Requirements Best Practices

5 Tips for Software Adoption

Technology Adoption vs. Change

It can be tempting to think of technology adoption and change as one in the same. But there are inherent differences, some of which you can see by thinking about them in terms of their graphical representations. If you overlay the traditional Technology Adoption Curve on top of the generally accepted Kübler-Ross Change Curve, does something stand out to you?



curves-03I’m pretty sure my 4 year old could tell you that the lines move in opposite directions. Now I know technically the “Y” axes on these graphs measure different things (Number of adopters vs. morale and competence), but hear me out and tell me if this story resonates with your last software rollout.

You just purchased the latest tool that is going to help your team run faster, smoother and with fewer errors. You worked with the vendor and successfully implemented the tool to work with your team’s existing processes. You saw some early wins. The pilot team saw some great improvement and was even able to report some initial ROI that made senior management excited to see more.

Now that the pilot team has proven the software, you’re ready to roll the software out to the entire organization. You create training material, maybe you even put up some posters internally advertising this new software is coming. The company is a buzz with the “New Way of doing business.” You hold a launch party, everyone attends the company mandated training, and the whole project was a success.

2 months later you’re in your SVP meeting explaining to the team why the usage statistics of your software haven’t budged since launch. The projects that were set up in the tool all seem to be behind on their deliverables and some ROI metrics are starting to move into the negative. The SVP wants to know why your tool is broken and what you intend to do to fix it?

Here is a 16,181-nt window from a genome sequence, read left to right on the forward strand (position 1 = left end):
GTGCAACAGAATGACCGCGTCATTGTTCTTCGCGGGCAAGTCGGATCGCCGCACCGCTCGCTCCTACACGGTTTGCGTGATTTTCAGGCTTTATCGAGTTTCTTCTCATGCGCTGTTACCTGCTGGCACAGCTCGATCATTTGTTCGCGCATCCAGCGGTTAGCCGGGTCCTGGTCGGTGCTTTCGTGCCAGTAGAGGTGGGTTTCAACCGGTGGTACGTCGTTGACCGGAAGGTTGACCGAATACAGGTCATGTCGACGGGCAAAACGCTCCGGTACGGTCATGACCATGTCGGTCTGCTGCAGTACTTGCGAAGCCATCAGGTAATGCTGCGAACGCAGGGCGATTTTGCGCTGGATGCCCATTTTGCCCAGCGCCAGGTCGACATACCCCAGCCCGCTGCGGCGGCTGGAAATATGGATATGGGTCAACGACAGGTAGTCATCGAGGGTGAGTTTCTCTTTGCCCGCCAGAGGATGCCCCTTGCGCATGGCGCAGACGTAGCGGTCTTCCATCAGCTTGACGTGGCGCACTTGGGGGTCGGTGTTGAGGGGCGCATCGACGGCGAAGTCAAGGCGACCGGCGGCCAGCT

You leave the meeting discouraged thinking it’s not the tool, it’s the people how come no one is accepting this “New Way of doing Business?” Basically you’ve hit the Frustration and Depression stage just as your tool adoption is supposed to be ramping up!

Does this sound familiar? Many of us know that forcing change may not be the best way to promote a happy workplace. Given todays need for the short timelines and pressures to create the all so important ROI, there are ways to soften the “Force feeding” of change.

1. Identify and activate your early adopters

Maybe you did have a successful pilot, or even a few successful projects using the tool. Ask the people involved in these early successes to be advocates of your system. Not just to SVPs but to their peers. Have them work with your users to explain how the handled challenges and provide insights on best practices.

2. Don’t replace the process, support it

If you are installing a new tool that completely changes the way your employees do business, and that initiative fails, guess where the blame will lie? Not on the process, that’s intangible but a tool has a name and is easy to blame. Rather than gutting and replacing holistically what you do now, look for ways to integrate your existing processes with the new tool. Explain that the tool is helping to support the current process and adapt it, not replace it.

3. Leverage the community and bring them together

Create a user community for your new tool. This is a place for users to ask questions, post best practices, and find FAQs. Invite your early adopters (see #1) to post items and respond to discussions. If employees feel like everyone is rallying around a tool they will be more willing to accept it. It also frees your time so that you’re not the sole point of contact. BONUS!

4. Arts and Crafts Sessions

One of the hardest challenges is getting new users to actually USE the tool. Don’t ask your users to make the switch 100%. Invite them to try some of the more user friendly or sticky features. If you have a collaboration space, mention them in a comment and ask for a response. If you have a Dashboard, share it with them and ask them what information they would like to see. Invite them to get their feet wet before you ask them to take to cliff diving.

5. Don’t call it the “New Way”

As soon as you mention a new way, game changer, etc. people might instantly put up their guard to the “Old Way” or more likely “Their Way.” It causes people to get defensive even if they don’t necessarily think their way is the best. Call it what it is, A new tool to help them do their job. Don’t let your co-workers be too busy to improve.

Share your Experience

Do you have a successful adoption story? Or perhaps one that was difficult but taught you a lot? Share your story in the comments below, or reach out to me on Twitter to continue the conversation.

Busy to Improve

  • Nani

    good one